Disputations took place both privately between a master and his students, and publicly or "solemnly" at an event that replaced regular classes at the university and was attended by the larger university community. The latter practice was eventually codified by university statute, which prescribed that masters would hold a certain number of disputations at various times of the year, sometimes as frequently as once a week. Most scholars agree that the process came to be divided into two sessions. In the first session, supporting and opposing arguments for a given thesis or question were brought forward and, in a preliminary way, clarified and determined by a student serving as the respondens under the supervision of the master. During the second session, the master himself would make the "determination," that is to say, give his answer and respond to all the opposing arguments. Some disputed questions we have in written form are clearly taken from different stages in this process: they are either a report (reportatio) of the first day's session, some abbreviation of the debate as a whole, or they reflect the master's answer and response to opposing objections, and were redacted after the second day's debate.
The formal structure of the disputed question under consideration in a disputation was fairly well fixed by Albert's time. Generally, the issue to be treated was stated as precisely as possible in the very title of the question (titulus quaestionis), always beginning with the expression, "Whether ..." (utrum), for example, "Whether every proposition is true or false." Next came some arguments in favor or against the question given, depending upon which the master intended to refute. These were either arguments actually defended by some contemporaries or, perhaps, positions not defended by anyone but which needed to be examined. These arguments were usually introduced by formulas like: "It is argued/It seems that it is so/not so" (Et arguitur/videtur quod sic/ non). The arguments presented at this point were eventually rejected by the master conducting the dispute. Arguments "in opposition" (in oppositum) were raised next, and sometimes may have amounted to only lip service to some authority, or perhaps merely a brief quote from Aristotle was given. Next the master's strategies for answering the main question were explicated, if necessary; for example, he answered the question by proposing to divide it into "articles" (articuli), drawing "distinctions" (distinctiones), or giving "theses" (conclusiones) that would be necessary to respond adequately to the question posed. The distinctions at times may have been simply common ones that everyone conversant with the issue knew, and that had to be acknowledged before the final solution to the question could be given. The theses stated by the master were generally not intended as being inferred from arguments presented earlier in the dispute, but were generally followed by some sort of proof by the master. At this point, additional arguments could be introduced by a real or fictitious opponent against a thesis of the master, beginning with expressions like, "You might say/someone might say ..." (Dicares tu/Aliquis diceret ...). Perhaps even a series of such arguments and replies would be examined and rejected. There was no set number of such back-and-forth discussions. (There are some good examples of such "point-counterpoint" discussions in Albert's questions 7 and 22 in this volume.) Then, the master would begin to resolve the matter and give his position—that is, his "determination" (determinatio)—of the question, usually introducing it with stock formulas like, "I respond/It is responded" (Responded Respondetur/Respondendum est). After the Master's solution to the question, each of the arguments given at the beginning of the question in favor of the question or rejecting it were systematically reintroduced and each refuted in turn with the formulas: "To the arguments ..." (Ad rationes); "To the first ..." (Ad primam ...), etc.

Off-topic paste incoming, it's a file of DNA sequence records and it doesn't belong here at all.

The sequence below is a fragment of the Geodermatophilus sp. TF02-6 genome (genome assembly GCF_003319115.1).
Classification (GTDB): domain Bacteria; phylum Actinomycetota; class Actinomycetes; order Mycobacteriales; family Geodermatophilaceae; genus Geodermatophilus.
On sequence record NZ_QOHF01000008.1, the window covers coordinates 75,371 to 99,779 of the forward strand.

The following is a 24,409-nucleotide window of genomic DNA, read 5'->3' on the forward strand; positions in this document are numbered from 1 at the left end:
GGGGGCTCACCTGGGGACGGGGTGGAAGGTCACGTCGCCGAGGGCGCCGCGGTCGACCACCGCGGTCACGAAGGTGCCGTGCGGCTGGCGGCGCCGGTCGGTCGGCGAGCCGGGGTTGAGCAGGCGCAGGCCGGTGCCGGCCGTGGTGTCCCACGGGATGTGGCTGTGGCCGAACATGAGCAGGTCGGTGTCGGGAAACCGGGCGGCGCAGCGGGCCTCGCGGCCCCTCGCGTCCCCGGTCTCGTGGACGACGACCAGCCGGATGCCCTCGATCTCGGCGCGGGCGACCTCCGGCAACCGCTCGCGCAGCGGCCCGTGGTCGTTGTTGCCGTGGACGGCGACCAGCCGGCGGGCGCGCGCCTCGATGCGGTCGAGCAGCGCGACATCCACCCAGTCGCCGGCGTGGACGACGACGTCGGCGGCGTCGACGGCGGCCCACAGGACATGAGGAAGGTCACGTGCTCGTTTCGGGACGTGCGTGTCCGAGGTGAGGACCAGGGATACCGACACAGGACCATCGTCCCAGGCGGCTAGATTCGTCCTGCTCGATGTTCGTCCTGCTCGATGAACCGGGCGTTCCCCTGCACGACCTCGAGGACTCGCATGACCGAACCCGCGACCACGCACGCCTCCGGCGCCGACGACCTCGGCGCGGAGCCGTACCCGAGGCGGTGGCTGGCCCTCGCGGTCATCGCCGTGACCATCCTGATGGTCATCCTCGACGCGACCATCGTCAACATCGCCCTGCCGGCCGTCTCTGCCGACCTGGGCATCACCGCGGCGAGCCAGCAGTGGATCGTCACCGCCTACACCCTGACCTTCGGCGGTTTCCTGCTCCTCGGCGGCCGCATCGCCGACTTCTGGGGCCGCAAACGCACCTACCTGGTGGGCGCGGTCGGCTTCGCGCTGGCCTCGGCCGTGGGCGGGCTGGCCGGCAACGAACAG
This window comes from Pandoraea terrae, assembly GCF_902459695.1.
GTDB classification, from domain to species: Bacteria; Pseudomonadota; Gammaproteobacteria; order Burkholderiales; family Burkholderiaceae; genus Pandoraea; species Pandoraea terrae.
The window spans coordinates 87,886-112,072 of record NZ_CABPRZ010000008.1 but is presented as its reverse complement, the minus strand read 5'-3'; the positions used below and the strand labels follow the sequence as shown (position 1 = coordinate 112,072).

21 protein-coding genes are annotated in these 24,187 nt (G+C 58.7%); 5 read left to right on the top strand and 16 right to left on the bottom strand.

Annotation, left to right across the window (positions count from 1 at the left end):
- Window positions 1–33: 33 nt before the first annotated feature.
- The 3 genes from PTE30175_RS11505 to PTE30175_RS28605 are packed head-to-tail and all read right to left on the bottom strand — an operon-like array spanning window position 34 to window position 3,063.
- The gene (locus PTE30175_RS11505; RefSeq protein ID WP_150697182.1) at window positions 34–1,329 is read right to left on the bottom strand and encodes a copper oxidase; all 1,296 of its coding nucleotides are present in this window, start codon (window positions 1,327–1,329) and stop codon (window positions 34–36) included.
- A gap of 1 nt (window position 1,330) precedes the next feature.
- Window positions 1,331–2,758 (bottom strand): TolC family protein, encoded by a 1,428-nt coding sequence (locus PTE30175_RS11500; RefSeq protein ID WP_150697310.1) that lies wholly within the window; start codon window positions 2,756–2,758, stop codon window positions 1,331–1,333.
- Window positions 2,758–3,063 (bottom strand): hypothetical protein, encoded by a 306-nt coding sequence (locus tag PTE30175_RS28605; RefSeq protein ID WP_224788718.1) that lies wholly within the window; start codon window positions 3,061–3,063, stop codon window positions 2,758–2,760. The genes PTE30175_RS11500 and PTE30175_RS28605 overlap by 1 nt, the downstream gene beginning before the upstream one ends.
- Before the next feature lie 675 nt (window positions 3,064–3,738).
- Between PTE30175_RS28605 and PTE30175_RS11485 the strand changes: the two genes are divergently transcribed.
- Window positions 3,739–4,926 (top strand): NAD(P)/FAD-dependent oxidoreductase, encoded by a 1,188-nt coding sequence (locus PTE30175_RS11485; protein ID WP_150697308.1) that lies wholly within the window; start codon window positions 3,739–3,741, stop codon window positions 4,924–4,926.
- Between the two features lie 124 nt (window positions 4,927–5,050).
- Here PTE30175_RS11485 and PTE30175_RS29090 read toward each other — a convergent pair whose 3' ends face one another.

An early fourteenth-century account of such academic disputations maintains that public discussions of disputed questions or sophismata were pretty rowdy affairs on occasion:
That disputations were not always without danger can be seen from the statutes threatening to exclude students who demonstrate by "clamoring, hissing, making noise, stone-throwing by themselves or by their servants and accomplices, or in any other way." Even the most technical reports of medieval disputations can sometime be relieved by glimpses of the tumult of actual disputation. Thus Matthias of Gubbio, trying to give an orderly account of his opposition against the opinions of Hervaeus Natalis concerning the nature of logical relations, is interrupted by someone: "But before I come to the fourth point, somebody shouts against me with a loud voice: You deny such relations, I certainly deny yours." Certainly, disputations did not proceed as solemnly as the written redactions might make us believe.